Sleeping tablets were worse. They might have occasionally worked – (but who is really to know? I might have gone to sleep on that occasion anyway) – but the after effects, the fuzzy head and inability to concentrate for hours made the whole thing untenable.

Now I’ve got Prednisolone. My new friend. And what does it do? Fractures the sleeping pattern.

The night becomes a stream of sitting upright in the bed totally awake with very little transition from the preceding somnambulant bliss. This can happen three, four, five times through a typical night. You wake, then you go back to sleep, then you wake again. Eventually it approaches dawn. Dim light. 5.00 am. You wake again and you stay that way. Get up, prowl about. Visit the toilet for another long session. Come back and turn the bedside light on. 5.30 am and you are reading. 6.00 am and you are writing. Time trickles on as the day out beyond the window slowly strengthens. Eventually, somewhere near 7.00 am you give into it and, having heard the milkman delivering and the heavy lorries out there in the distance on the Newport Road and perhaps the bloke next door arriving home after a long night out on the razzle, you get up. Tea and tablets. Food and more tablets. Prednisolone again, another handful, write it down on the back of the packet just to be sure you don’t forget what you’ve taken.

In effect I’ve replaced sleep by lying in bed reading or thinking. The strange thing is that with such a fractured sleeping pattern and so much actual sleep not taken I ought to feel washed out. In pre-Prednisolone times I certainly would have felt it. But not now. It’s almost as if I have become Margaret Thatcher. She was famously able to get through the night on just four or five hours actual sleep. It’s a bonus. Isn’t it? Maybe. But given the other major Prednisolone disadvantages I think that on balance I’d prefer to be tired.

By 7.45 am I’m at my desk writing up this blog. SAD lamp on full blast and the cat watching and wondering why I’m in action so early. She’s going to have to get used to this. And for a time too I predict.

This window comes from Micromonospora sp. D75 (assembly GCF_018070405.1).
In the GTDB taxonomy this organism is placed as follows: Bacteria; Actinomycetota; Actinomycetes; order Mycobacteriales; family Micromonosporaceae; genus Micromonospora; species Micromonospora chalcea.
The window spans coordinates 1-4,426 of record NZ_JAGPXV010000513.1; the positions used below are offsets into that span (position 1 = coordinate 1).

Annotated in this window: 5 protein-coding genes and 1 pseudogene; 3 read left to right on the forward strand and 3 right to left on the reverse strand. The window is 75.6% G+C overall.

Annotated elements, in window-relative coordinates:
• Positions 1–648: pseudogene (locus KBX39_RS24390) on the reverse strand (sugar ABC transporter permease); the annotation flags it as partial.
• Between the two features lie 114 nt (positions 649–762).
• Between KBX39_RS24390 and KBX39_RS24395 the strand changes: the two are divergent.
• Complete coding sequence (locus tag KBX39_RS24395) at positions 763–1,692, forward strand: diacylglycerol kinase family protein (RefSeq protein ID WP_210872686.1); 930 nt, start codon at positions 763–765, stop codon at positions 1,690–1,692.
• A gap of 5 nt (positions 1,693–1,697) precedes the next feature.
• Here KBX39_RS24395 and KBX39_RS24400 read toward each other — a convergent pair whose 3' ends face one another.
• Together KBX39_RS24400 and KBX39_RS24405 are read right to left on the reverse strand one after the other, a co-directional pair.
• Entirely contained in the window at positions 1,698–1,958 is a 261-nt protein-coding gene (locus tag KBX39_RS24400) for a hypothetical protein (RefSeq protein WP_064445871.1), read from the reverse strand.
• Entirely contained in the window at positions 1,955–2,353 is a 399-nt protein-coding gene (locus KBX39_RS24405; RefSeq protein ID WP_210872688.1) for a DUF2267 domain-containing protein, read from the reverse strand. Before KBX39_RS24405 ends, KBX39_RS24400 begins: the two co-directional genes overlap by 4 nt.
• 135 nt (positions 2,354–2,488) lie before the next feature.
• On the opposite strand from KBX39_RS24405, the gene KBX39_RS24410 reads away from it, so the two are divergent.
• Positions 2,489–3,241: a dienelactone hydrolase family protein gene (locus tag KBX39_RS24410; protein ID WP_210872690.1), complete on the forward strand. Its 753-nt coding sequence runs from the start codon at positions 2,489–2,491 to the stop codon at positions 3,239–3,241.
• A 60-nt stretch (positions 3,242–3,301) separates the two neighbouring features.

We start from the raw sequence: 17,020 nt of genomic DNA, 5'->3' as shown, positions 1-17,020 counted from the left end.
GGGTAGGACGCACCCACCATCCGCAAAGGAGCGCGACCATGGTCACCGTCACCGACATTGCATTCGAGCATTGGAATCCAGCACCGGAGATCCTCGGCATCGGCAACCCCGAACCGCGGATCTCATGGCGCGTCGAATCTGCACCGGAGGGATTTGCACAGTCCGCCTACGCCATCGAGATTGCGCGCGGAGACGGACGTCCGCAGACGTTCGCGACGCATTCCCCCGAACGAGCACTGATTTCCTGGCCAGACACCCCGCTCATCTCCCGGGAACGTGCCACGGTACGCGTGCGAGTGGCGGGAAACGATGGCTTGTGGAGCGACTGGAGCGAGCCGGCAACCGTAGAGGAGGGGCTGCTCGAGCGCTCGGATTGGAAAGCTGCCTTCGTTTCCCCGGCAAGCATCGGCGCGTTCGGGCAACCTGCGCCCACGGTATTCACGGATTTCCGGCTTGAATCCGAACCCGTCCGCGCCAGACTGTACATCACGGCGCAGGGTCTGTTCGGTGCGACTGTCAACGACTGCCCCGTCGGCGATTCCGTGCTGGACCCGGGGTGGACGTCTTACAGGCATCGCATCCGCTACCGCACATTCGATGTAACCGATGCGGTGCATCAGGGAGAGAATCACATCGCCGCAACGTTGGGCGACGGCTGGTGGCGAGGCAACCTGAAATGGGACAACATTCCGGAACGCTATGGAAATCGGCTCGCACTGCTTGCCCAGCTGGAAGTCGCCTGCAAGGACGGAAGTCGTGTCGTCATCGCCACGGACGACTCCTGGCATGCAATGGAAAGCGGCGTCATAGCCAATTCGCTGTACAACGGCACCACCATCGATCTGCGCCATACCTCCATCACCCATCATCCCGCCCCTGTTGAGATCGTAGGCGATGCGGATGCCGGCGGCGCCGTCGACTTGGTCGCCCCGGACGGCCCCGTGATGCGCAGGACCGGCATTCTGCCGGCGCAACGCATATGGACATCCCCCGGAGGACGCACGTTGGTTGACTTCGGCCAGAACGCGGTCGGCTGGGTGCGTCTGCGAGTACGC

Thursday, 8 December 2011

The Reading

What’s in front of me this afternoon is a reading. This is what I do. Poetry readings. Down the years I’ve got reasonably good at it. I’ve worked out how to manage an audience, how to pitch the voice and ensure that those at the front don’t get shouted it while those at the back can still hear. I’ve learned some of the things the great striders of the stage down the years have recommended:

Look your audience in the eye. Engage with them.
Try to stand in one spot.
Project the voice.
Know what you are going to read before you go on.
Keep it smart, short and sharp. Leave them wanting.
If people arrive late ignore their interruption.
If they yawn or leave early do the same.
If someone heckles you attempt to sell them a book.
Try to be entertaining.

I’m on as part of the Made in Roath festival. Shelagh Weeks has fixed it. I’ll be reading with Amanda Rackstraw and Sian Preece. I guess they’ll be on first. Organisers usually leave me to last as I make a noise and can get people to laugh. Well, I used to. How on earth am I going to manage this with my confidence completely blown by the rampaging prednisolone? I feel about as sure of myself as a autumn leaf. And about as ready to take on the world. I could drop out. Make an excuse. I could, couldn’t it?

But I don’t like to do that. Something in my professional nature prevents me.